Beverley has a degree in science and additional certifications in nutrition and aromatherapy. She's published on and offline.
In response to the article’s title…yes! We need sulfur in our diet. Here’s why. Without it, we’re unable to synthesize a couple of essential amino acids. Those amino acids are part of our body’s protein-making process. They add firmness and pliability to our skin, hair, and nails.
Sulfur has other important functions too, like inhibiting or fighting off allergies, and treating sore muscles and skin conditions such as rosacea.
This is the third most abundant mineral in our body, and a natural nutrient in foods such as cruciferous vegetables, allium veggies, nuts, grains, some meats, fish, and dairy. It is also available as sulfur supplements dimethyl sulfoxide (DMSO) and methylsulfonylmethane (MSM), and as topical applications.
How Does Sulfur Work in the Human Body?
In the human body, sulfur aids in the production and repair of cellular DNA. The macronutrient helps build and maintain cellular structure and protects us from diseases such as diabetes, cancer, and heart failure among others. It also helps us synthesize food.
Health Benefits of Consuming Sulfur
According to research, the roles sulfur plays may provide us a number of health benefits, including the
Production of Life-Sustaining Amino Acids
Sulfur is an essential component in the body’s production of amino acids methionine and cysteine. Both amino acids are necessary to create proteins, the building blocks of our body. Proteins are also crucial in making enzymes, which are themselves key in functions such as metabolism and digestion.
Support for Antioxidant Activity
Glutathione and taurine are powerful antioxidants. And as you may know, antioxidants are compounds that gobble up the free radicals, which occur when cells undergo the oxidative process. This is important because free radicals can damage cells gravely. Sulfur is an essential component of glutathione and taurine. Sulfur is also found in other antioxidant agents in the body.
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Manufacture of Keratin and Collagen
What are keratin and collagen? They are the proteins in the cells of our skin, nails, and hair. Keratin gives cells strength and structure. Collagen provides elasticity and suppleness. We need sulfur to make keratin and collagen. Hence the reason you may have seen it in your skincare and/ or hair products.
Collagen is also part of the connective tissue in our joints.
Support for Insulin Production
The body needs sulfur to make insulin hormone. Insulin controls the sugar levels in our blood. No sulfur equals no insulin equals out-of-balance blood-glucose levels equal the risk of diabetes.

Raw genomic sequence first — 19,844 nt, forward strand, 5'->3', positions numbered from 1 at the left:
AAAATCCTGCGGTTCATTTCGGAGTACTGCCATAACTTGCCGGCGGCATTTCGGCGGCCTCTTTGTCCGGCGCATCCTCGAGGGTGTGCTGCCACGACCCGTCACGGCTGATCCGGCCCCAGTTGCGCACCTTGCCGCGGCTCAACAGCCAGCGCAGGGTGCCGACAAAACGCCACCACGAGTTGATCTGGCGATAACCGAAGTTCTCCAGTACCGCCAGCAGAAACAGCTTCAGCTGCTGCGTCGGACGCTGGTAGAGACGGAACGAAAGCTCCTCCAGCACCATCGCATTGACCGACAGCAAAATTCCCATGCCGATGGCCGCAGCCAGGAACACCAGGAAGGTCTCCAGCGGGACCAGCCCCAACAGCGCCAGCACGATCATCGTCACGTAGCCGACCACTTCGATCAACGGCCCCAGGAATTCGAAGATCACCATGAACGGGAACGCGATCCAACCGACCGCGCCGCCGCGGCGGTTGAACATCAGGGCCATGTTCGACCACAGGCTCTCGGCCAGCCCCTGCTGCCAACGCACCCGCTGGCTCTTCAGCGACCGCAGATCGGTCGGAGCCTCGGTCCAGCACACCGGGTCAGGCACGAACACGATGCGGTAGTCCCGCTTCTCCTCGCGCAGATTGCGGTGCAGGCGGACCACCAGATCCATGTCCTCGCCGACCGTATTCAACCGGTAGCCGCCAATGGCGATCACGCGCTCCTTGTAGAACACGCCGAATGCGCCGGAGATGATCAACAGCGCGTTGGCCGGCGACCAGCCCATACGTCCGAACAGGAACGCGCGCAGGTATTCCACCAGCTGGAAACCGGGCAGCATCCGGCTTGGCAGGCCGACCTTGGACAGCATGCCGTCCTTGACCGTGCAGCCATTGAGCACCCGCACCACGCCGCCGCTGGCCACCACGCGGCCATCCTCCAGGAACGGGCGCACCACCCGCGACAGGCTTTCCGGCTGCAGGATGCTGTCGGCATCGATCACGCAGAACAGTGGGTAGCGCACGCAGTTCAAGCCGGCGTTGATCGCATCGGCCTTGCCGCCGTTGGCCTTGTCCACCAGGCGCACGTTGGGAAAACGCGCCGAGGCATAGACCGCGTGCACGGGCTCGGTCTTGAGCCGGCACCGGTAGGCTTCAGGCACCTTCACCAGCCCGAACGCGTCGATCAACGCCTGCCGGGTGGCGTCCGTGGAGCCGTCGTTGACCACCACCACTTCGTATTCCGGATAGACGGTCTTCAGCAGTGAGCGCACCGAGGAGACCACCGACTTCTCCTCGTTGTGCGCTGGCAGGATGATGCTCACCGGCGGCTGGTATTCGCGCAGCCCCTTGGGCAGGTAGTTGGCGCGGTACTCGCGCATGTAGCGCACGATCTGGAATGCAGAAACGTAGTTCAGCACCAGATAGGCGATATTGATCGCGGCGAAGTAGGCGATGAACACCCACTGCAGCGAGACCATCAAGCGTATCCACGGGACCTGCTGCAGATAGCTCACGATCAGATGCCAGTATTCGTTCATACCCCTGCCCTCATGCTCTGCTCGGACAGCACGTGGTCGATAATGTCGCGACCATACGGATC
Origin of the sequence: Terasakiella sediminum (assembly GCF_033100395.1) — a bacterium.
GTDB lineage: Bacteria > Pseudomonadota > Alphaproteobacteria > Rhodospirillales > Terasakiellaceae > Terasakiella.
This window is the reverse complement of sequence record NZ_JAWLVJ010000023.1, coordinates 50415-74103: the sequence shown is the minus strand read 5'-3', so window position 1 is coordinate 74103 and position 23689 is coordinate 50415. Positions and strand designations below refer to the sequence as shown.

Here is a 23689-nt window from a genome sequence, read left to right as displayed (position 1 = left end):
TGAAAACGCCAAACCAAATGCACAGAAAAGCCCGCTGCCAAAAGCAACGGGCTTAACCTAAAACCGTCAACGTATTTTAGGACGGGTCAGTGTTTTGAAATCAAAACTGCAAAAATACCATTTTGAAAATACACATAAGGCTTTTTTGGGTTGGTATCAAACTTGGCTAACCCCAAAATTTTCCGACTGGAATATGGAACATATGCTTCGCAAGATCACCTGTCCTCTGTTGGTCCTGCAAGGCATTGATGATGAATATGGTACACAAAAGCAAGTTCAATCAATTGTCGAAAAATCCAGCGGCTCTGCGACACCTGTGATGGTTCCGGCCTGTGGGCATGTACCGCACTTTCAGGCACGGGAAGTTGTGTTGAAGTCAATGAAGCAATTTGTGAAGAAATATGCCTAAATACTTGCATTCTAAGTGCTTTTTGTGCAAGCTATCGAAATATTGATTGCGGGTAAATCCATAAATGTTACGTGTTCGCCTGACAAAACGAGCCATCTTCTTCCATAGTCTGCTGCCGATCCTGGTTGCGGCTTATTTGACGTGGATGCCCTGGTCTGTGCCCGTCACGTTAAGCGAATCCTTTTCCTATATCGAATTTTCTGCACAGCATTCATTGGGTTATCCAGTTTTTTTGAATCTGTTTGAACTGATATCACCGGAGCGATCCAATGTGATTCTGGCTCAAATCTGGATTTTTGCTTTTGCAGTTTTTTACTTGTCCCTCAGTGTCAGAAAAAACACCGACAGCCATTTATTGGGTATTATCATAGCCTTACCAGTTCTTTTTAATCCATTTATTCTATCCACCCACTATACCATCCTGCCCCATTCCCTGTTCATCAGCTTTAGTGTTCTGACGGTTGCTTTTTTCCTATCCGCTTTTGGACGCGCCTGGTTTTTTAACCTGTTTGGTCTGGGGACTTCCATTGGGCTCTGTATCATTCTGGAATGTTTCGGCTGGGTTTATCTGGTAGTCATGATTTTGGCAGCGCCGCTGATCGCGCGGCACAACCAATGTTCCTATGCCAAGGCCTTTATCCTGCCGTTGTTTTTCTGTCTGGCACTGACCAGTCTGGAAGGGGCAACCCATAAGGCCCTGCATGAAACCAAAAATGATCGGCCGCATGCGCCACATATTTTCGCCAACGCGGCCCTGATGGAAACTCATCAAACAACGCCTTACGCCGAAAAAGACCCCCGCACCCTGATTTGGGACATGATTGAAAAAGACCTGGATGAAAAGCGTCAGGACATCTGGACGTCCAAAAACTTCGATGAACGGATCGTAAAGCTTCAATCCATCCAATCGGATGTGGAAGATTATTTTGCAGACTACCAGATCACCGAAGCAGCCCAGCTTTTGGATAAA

Treatment for Arthritis and Other Inflammatory Conditions
Arthritis refers to inflammation in our joints and other connective tissues. The Centers for Disease Control and Prevention (CDC) claims that 58.5 million adults in the United States suffer from this disease. The CDC also states that arthritis is the primary reason for “work disability.” Methlysulfonylmethane (MSM) is a sulfur supplement used to treat arthritis pain and inflammation.
Prevention of Certain Cancers
Research studies indicate that sulfur may prevent or disrupt lung, stomach, colorectal, ovarian, prostate, and breast cancers.
In lung cancer, sulfur seems to stimulate apoptosis or cell death.
Studies using sulfur-rich allium vegetables such as garlic, onion, and scallion, on subjects with the potential for developing stomach, colorectal, ovarian, and prostate cancers, suggest a decrease in the risk or prevention.
Research on mice with breast cancer indicates that MSM may prevent the DNA activity that leads to cancer cell production. More tests are needed, however.
Prevention of Heart Disease
Sulfur may prevent cardiovascular disease due to its effect on cholesterol. Studies found that the mineral in the sulfur-containing amino acids methionine, cysteine, and taurine may lower the “bad” LDL cholesterol in the blood.
Treatment for Skin Conditions
As mentioned, sulfur is used as an ingredient in several skincare and hair products. The Food and Drug Administration (FDA) has also approved sulfur-containing drugs for treating acne and dandruff. Drugs are also available for treating rosacea and scabies, warts, and poison ivy and oak infections.
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What Happens When We’re Sulfur-Deficient?